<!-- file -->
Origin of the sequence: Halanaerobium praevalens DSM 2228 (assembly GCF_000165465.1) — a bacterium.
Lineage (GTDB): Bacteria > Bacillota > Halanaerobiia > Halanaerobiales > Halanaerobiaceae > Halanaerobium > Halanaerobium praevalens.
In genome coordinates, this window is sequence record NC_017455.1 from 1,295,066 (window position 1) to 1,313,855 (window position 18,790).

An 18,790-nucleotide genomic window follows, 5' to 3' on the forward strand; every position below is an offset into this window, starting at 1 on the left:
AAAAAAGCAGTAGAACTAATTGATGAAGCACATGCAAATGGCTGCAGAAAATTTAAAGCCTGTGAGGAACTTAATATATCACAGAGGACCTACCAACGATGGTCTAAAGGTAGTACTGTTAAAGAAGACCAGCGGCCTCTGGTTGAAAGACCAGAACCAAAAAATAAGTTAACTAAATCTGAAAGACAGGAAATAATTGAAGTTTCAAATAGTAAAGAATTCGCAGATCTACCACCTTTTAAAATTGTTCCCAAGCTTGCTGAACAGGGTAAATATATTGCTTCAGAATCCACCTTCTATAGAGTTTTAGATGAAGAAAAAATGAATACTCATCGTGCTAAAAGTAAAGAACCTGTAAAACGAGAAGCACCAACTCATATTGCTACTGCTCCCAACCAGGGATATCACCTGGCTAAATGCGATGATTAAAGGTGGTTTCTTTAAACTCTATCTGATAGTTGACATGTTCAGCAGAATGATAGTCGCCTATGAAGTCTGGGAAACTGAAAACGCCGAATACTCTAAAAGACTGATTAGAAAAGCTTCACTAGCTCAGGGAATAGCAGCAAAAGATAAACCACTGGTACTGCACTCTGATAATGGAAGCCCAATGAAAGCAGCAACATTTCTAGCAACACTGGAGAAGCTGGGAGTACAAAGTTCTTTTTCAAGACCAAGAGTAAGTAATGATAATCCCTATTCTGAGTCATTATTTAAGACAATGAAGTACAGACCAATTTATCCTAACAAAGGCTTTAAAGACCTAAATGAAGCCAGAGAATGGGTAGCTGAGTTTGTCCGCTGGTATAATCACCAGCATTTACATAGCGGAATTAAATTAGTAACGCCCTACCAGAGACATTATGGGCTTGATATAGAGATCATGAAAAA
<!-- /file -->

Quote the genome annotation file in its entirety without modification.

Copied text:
Origin of the sequence: Halanaerobium praevalens DSM 2228 (assembly GCF_000165465.1) — a bacterium.
Lineage (GTDB): Bacteria > Bacillota > Halanaerobiia > Halanaerobiales > Halanaerobiaceae > Halanaerobium > Halanaerobium praevalens.
In genome coordinates, this window is sequence record NC_017455.1 from 1,295,066 (window position 1) to 1,313,855 (window position 18,790).

An 18,790-nucleotide genomic window follows, 5' to 3' on the forward strand; every position below is an offset into this window, starting at 1 on the left:
AAAAAAGCAGTAGAACTAATTGATGAAGCACATGCAAATGGCTGCAGAAAATTTAAAGCCTGTGAGGAACTTAATATATCACAGAGGACCTACCAACGATGGTCTAAAGGTAGTACTGTTAAAGAAGACCAGCGGCCTCTGGTTGAAAGACCAGAACCAAAAAATAAGTTAACTAAATCTGAAAGACAGGAAATAATTGAAGTTTCAAATAGTAAAGAATTCGCAGATCTACCACCTTTTAAAATTGTTCCCAAGCTTGCTGAACAGGGTAAATATATTGCTTCAGAATCCACCTTCTATAGAGTTTTAGATGAAGAAAAAATGAATACTCATCGTGCTAAAAGTAAAGAACCTGTAAAACGAGAAGCACCAACTCATATTGCTACTGCTCCCAACCAGGGATATCACCTGGCTAAATGCGATGATTAAAGGTGGTTTCTTTAAACTCTATCTGATAGTTGACATGTTCAGCAGAATGATAGTCGCCTATGAAGTCTGGGAAACTGAAAACGCCGAATACTCTAAAAGACTGATTAGAAAAGCTTCACTAGCTCAGGGAATAGCAGCAAAAGATAAACCACTGGTACTGCACTCTGATAATGGAAGCCCAATGAAAGCAGCAACATTTCTAGCAACACTGGAGAAGCTGGGAGTACAAAGTTCTTTTTCAAGACCAAGAGTAAGTAATGATAATCCCTATTCTGAGTCATTATTTAAGACAATGAAGTACAGACCAATTTATCCTAACAAAGGCTTTAAAGACCTAAATGAAGCCAGAGAATGGGTAGCTGAGTTTGTCCGCTGGTATAATCACCAGCATTTACATAGCGGAATTAAATTAGTAACGCCCTACCAGAGACATTATGGGCTTGATATAGAGATCATGAAAAA